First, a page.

An unlikely activist is hatching a plan to deprive white supremacists of their beloved Nazi flags — thanks to a recent Supreme Court decision.
Until last month, the U.S. Patent and Trademark Office would approve most applications, but not those deemed to be disparaging. Now, the highest court in the land has struck down that ban on the grounds that it restricts free speech.
Steve Maynard, 50, says he doesn’t identify with any faith, and he marks “other” when asked his race on government documents. But he used to work for the USPTO. Now he’s on a mission — quite possibly quixotic — to thwart bigots by using that experience. He’s applied to trademark both the swastika and the word “nigga.”
The swastika, he said, “is a symbol that needs to be taken seriously, and not sold for $10 at a rally for everyone to have. They would have to buy them through us, and we would charge a high rate, and if they didn’t buy them through us, we would have the right to go in and confiscate merchandise and just frustrate their purpose,” he said.
The case that inspired Maynard’s applications was Matal v. Tam, in which Simon Tam of the Asian-American rock band The Slants wanted to register the band’s name as a trademark in order to “reclaim” it. The USPTO and lower courts denied his applications after deeming the name disparaging.
Maynard has a similar strategy regarding the word “nigga.”
He wants to “turn that word from hate into hope” by selling T-shirts bearing it.
“I’m unable to be a racist, so to speak, because I just see shades of color,” said Maynard, now an entrepreneur whose company is called “Snowflake Enterprises LLC,” in reference to the epithet used to mock liberals concerned about offensive speech. “I’m unable to judge people based on skin color. I have to get to know them first.”
Maynard will encounter some obstacles, former trademark examiner Ed Timberlake said. The USPTO registers trademarks because they reflect a connection between a product or service and the company that produces or offers it. Timberlake said because the swastika is so well known, Maynard’s application will likely be denied, especially because Maynard filed to register a regular, unadorned swastika without any modifications.
The government will likely conclude that there is no perceived connection between the swastika and Snowflake Enterprises, he said.
“He would have a hard time convincing a judge that his registration… just thereby changed the perception of everybody in the country so that now whenever they see a swastika flag, they think only of this guy’s company,” Timberlake said. “That’s kind of backwards. The registration is supposed to reflect what people’s perceptions are. People’s perceptions aren’t determined by the registration.”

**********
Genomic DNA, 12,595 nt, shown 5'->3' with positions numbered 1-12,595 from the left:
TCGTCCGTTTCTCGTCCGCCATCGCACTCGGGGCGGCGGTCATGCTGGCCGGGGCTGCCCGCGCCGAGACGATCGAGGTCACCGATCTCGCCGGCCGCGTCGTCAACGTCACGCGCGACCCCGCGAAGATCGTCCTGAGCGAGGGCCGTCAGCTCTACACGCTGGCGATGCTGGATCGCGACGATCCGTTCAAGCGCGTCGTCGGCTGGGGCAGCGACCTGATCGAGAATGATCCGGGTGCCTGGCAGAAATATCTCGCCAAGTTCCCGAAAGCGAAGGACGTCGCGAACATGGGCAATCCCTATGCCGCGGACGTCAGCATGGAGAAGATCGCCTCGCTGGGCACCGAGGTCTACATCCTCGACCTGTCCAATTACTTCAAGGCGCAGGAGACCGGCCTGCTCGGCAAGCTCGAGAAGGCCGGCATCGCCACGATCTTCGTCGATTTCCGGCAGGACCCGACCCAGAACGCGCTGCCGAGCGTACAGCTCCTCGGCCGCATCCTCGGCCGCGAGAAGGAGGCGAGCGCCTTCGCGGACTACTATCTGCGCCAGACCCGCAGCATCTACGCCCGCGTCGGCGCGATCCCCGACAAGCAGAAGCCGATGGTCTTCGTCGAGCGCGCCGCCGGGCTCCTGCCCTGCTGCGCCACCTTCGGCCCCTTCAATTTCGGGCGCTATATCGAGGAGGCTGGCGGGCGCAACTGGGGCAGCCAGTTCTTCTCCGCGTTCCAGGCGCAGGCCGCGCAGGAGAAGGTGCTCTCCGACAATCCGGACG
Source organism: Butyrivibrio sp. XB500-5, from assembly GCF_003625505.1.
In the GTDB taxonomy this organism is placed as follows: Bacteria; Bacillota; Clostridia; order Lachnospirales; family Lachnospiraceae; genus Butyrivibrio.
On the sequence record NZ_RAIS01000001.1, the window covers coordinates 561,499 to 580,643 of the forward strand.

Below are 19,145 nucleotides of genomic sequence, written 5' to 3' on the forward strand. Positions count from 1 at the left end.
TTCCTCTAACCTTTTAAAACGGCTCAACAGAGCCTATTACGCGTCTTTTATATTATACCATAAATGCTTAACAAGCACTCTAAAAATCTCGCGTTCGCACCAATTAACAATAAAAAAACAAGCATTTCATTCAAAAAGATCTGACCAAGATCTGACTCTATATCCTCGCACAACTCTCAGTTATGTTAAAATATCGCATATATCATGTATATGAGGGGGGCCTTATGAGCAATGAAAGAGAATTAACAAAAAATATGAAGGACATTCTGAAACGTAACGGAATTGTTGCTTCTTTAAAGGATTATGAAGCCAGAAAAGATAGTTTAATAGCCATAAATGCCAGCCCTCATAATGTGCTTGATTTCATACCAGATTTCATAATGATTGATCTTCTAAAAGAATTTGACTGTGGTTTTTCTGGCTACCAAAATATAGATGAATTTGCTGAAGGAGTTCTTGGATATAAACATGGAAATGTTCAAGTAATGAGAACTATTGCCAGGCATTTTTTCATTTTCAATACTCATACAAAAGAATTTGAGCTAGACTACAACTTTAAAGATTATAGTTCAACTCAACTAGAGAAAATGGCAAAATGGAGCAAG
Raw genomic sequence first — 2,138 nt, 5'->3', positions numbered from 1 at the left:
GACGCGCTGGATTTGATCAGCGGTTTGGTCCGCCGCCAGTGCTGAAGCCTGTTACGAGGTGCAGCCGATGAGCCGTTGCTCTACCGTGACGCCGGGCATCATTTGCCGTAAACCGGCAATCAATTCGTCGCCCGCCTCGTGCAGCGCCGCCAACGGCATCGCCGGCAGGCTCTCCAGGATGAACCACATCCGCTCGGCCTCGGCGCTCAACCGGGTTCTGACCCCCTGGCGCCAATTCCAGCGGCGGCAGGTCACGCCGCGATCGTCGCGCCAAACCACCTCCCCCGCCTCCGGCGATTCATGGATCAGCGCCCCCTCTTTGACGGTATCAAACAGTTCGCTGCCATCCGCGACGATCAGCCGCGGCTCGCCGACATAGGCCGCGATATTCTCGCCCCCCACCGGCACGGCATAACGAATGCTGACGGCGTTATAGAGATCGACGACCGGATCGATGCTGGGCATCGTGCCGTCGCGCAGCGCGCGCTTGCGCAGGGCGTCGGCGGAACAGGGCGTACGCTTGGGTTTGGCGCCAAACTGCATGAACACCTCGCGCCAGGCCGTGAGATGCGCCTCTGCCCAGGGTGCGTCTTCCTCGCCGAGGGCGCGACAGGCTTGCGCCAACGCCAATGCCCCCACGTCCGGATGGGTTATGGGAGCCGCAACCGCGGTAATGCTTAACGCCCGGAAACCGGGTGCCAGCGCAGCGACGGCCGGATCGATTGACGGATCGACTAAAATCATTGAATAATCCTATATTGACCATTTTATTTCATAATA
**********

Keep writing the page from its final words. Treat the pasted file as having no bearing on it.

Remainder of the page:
Sometimes, patent knowledge like Maynard’s can be a hindrance to those submitting trademark registration applications, because the applicant can conflate patent and trademark laws, Timberlake added. The same agency regulates them, but they are very different things.
Paul Fucito, the press secretary for the USPTO, said he did not see anything in the Trademark Manual of Examining Procedure that addresses whether a swastika can be registered.
Some lawyers said the Supreme Court’s ruling might result in a surge of offensive trademark applications from racists who want to profit from other people’s distress and fear.
“I see it in the context of we’re seeing the return of the swastika,” said Alexandra Roberts, an associate professor at the University of New Hampshire School of Law. “There’s a viable market for some really offensive stuff. There are people in the country that are really eager to express their hatred for various groups, and that’s all you need for a viable business plan.”
Hatred isn’t necessarily a sound business, said Suzann Moskowitz, an intellectual property lawyer.
“They’re going to be so overt about their anti-Semitism; that’s a great thing,” Moskowitz said. “I can easily avoid that brand if they’re going to be so upfront. Market forces will react to things that are truly despicable.”
Maynard’s business plan is to open a culinary school with the profits he earns off the “nigga” T-shirts.
Such schools are too expensive for black students, so he wants to open one that would “give hope to kids that wouldn’t have a chance otherwise.”
Maynard said if people hear of his plan and call him anti-Semitic, they will have to wait and see if his plan will take off.
“Prejudging anything is dangerous, just as prejudging someone based on their skin color is racist,” Maynard said. “Prejudging someone’s intention without seeing how things play out is equally bad, in my opinion, but people are entitled to their opinions.”
This story "Meet The Man Who Wants To Trademark The Swastika — So Bigots Can’t Use It" was written by Erica Snow.